By Trung Phan
Apple Inc is a $2.5 trillion company. To significantly boost that bottom line, the company has only so many opportunities it can pursue. Self-driving cars and mixed-reality glasses come to mind (as much as I love the Ted Lasso cinematic universe, it won’t move the needle).
There’s another massive opportunity that the iPhone maker has been fairly mum on: crypto. “Apple’s position on crypto is between neutral and hostile,” says Ric Burton, an early contributor to the Ethereum project. “However, iPhone could be the tool that on-boards millions of people to the ecosystem.”
How? By creating a user-friendly way to interact with the crypto economy.
“You have to remember that Apple is a company that makes products for people to access protocols,” Burton tells me, noting that the iPod helped users interact with the MP3 standard while the iPhone does the same for internet standards.
Crypto is a set of protocols, and there are many tools to interact with it. But as designer and tech advisor Holyn Kanake recently wrote for CoinDesk, “[these products] are miles away from decentralization, aggressively technical and composed of discordant user interfaces.”
The point was hammered home in January when Signal founder Moxie Marlinspike wrote a viral post titled “My First Impressions of Web3.”
He observed that crypto’s promise of a decentralized tech stack is running up against human behavior: “People don’t want to run their own servers, and never will.” (My rough translation: We default to simple and lazy.)
Burton believes that the iPhone — which more than 1 billion people carry in their pockets for everyday use — can alleviate this problem in two ways:
Safari browser extension: One of crypto’s biggest on-boarding tools so far is Metamask, a Chrome extension crypto wallet with 21 million users. Apple’s iOS 15 update in November provides more browser extension support. And with 54% of mobile traffic in America coming from Safari, there’s an opportunity for more crypto iPhone tools.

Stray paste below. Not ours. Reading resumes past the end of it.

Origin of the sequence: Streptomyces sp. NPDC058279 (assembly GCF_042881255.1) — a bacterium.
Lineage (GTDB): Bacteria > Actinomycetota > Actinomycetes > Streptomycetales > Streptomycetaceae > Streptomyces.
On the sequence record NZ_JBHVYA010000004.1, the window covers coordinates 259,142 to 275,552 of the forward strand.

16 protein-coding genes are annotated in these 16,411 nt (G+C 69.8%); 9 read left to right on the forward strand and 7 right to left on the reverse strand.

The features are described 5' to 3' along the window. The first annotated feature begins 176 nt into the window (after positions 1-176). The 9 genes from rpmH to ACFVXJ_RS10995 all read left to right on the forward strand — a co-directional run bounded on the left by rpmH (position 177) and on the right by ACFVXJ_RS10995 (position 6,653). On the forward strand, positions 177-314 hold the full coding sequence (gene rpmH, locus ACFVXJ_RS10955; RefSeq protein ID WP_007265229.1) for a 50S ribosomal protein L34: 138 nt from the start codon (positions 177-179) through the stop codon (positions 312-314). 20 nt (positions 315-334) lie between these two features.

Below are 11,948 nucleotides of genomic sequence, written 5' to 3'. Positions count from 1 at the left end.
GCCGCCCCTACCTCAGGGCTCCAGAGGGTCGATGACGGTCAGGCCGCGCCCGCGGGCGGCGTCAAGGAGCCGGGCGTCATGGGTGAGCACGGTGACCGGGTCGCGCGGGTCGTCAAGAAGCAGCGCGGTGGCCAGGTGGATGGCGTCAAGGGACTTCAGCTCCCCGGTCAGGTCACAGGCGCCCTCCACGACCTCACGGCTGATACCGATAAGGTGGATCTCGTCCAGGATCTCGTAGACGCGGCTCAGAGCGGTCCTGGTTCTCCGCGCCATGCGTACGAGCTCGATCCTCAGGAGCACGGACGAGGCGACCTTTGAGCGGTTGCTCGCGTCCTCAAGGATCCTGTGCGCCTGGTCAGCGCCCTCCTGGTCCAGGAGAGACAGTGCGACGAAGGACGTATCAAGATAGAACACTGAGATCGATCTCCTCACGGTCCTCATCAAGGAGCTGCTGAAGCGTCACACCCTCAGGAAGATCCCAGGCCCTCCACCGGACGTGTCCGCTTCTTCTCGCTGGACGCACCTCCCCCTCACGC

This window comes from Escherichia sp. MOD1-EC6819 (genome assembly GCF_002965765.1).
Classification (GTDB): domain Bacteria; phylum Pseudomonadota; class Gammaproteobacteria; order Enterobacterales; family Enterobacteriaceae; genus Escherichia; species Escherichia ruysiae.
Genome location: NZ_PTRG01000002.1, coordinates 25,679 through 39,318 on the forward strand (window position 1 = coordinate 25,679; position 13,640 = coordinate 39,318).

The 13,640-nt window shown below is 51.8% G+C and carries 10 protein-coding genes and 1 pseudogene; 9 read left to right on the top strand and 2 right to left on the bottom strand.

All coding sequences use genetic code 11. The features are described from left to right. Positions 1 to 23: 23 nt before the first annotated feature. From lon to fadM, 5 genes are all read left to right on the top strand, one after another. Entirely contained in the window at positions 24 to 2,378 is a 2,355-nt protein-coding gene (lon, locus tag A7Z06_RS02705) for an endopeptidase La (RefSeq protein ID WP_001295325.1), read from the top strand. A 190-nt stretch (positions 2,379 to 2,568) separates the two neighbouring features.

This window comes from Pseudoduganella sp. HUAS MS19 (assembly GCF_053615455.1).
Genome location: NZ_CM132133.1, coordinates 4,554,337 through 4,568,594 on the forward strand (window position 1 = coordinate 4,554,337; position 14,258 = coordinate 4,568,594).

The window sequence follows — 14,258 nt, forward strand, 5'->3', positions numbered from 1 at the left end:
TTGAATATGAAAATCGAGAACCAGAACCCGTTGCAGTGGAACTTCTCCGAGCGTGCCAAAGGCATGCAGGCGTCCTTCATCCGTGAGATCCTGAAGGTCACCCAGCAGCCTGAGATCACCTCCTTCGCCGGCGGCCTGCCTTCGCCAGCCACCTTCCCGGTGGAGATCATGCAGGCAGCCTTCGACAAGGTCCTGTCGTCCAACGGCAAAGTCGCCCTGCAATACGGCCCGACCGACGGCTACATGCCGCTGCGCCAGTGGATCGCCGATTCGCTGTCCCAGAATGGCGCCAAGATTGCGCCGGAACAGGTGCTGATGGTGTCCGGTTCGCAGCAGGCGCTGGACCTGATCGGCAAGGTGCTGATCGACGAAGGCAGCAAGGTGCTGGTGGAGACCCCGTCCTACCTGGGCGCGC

Hardware wallet: The iPhone has a hardware feature called a secure enclave. It’s a subsystem on the iPhone A1 chip that stores information (passcodes, biometric data) for sensitive applications like FaceID and Apple Pay. Crucially, iOS is unable to directly access the data.
If Apple added an encryption signature known as Elliptic Curve Digital Signature Algorithm (ECDSA), the iPhone could become a secure crypto hardware wallet to hold private keys and for digital authentication.
“A good browser extension is a near-term solution for on-boarding crypto users,” says Burton, who has turned his bullishness into action by building Balance, an open-source crypto wallet extension for (you guessed it) Safari.
The hardware wallet is a longer-term solution, but — with Apple’s ability to create consumer-friendly tools — one that could be revolutionary. In some ways, crypto is already at Apple’s whim. Coinbase Global Inc. CEO Brian Armstrong noted in a Feb. 4 blog post that the crypto exchange has to “play by [Apple’s] rules” to list in the App Store and service iPhone users.
But what does Apple actually think about crypto?
At present, iPhone users can download crypto wallet apps (eg. Coinbase, Crypto.com), but the company has deemed NFT-viewing apps not appropriate for the App Store. This position, however, seems more related to Apple’s App Store tax than a crypto issue. CEO Tim Cook told the DealBook Conference in November that he owns crypto as “part of a diversified portfolio.” While he said Apple had “no immediate plans” to integrate crypto payments, “there are things [the company is] definitely looking at.”
The White House is also looking at how to foster crypto innovation. President Joe Biden recently signed an Executive Order on crypto that includes an objective of driving “U.S. competitiveness and leadership” in digital assets technologies.
“As crypto assets make up a larger portion of people’s net worth, they’ll prioritize security and privacy,” Burton says. “Cook has pushed those features from the beginning. Compared to other Big Tech players (Google, Meta), I trust Apple to do the right thing for people if it goes the crypto route.”
Apple embracing crypto wouldn’t be the first time a major tech player changed its tune. A significant domino fell last week when payments giant Stripe Inc. rolled out a suite of crypto-infrastructure tools. It had previously launched and folded its crypto team in 2018.
The move wasn’t surprising to Burton, who briefly worked at Stripe during its early days: “Web 2 companies all come around to crypto when they see how it can actually help their customers.”